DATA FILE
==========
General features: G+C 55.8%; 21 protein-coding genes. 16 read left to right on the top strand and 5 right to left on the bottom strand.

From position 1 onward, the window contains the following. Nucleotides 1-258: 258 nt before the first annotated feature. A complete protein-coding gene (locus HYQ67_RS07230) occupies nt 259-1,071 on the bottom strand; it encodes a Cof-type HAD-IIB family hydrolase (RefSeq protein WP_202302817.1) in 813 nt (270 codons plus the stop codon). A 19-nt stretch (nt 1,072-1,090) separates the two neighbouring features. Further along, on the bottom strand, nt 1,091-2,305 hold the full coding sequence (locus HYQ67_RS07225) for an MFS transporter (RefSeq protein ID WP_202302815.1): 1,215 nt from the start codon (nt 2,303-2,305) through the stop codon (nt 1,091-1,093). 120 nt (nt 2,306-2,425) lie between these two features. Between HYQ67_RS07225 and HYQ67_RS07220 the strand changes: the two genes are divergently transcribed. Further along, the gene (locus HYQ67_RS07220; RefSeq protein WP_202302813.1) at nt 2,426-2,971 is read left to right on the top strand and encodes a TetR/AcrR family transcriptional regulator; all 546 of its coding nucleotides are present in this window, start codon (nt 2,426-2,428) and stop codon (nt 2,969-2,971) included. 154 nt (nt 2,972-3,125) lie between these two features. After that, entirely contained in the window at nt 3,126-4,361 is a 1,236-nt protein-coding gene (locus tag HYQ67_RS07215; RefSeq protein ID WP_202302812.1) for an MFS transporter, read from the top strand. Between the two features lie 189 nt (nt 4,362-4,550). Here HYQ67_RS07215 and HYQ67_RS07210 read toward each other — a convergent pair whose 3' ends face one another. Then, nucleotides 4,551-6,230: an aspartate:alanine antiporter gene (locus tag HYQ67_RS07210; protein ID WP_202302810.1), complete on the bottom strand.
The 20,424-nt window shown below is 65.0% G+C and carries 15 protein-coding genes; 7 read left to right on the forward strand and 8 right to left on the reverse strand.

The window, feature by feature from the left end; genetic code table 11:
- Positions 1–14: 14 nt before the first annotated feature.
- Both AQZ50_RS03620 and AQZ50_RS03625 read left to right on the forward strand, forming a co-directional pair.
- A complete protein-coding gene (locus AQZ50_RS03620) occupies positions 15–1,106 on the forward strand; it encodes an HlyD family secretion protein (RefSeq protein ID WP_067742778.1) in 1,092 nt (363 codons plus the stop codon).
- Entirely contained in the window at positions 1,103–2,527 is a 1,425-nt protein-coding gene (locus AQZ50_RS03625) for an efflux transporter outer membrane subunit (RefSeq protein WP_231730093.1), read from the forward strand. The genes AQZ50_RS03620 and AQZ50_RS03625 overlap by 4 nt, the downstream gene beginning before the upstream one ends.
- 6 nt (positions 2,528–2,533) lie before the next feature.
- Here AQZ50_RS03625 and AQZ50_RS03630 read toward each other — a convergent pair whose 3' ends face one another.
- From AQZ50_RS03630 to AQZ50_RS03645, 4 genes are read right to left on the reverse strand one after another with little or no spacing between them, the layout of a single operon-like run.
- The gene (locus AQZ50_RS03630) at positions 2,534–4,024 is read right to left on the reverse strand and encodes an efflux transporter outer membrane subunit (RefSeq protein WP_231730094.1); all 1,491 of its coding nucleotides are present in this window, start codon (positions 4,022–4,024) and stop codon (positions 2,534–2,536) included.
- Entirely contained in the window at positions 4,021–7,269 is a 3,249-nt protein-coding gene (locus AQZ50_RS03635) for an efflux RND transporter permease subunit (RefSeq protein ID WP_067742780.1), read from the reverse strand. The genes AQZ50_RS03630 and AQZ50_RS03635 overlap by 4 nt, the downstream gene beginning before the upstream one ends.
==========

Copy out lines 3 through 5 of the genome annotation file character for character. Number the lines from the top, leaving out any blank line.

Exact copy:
The 20,424-nt window shown below is 65.0% G+C and carries 15 protein-coding genes; 7 read left to right on the forward strand and 8 right to left on the reverse strand.

The window, feature by feature from the left end; genetic code table 11:
- Positions 1–14: 14 nt before the first annotated feature.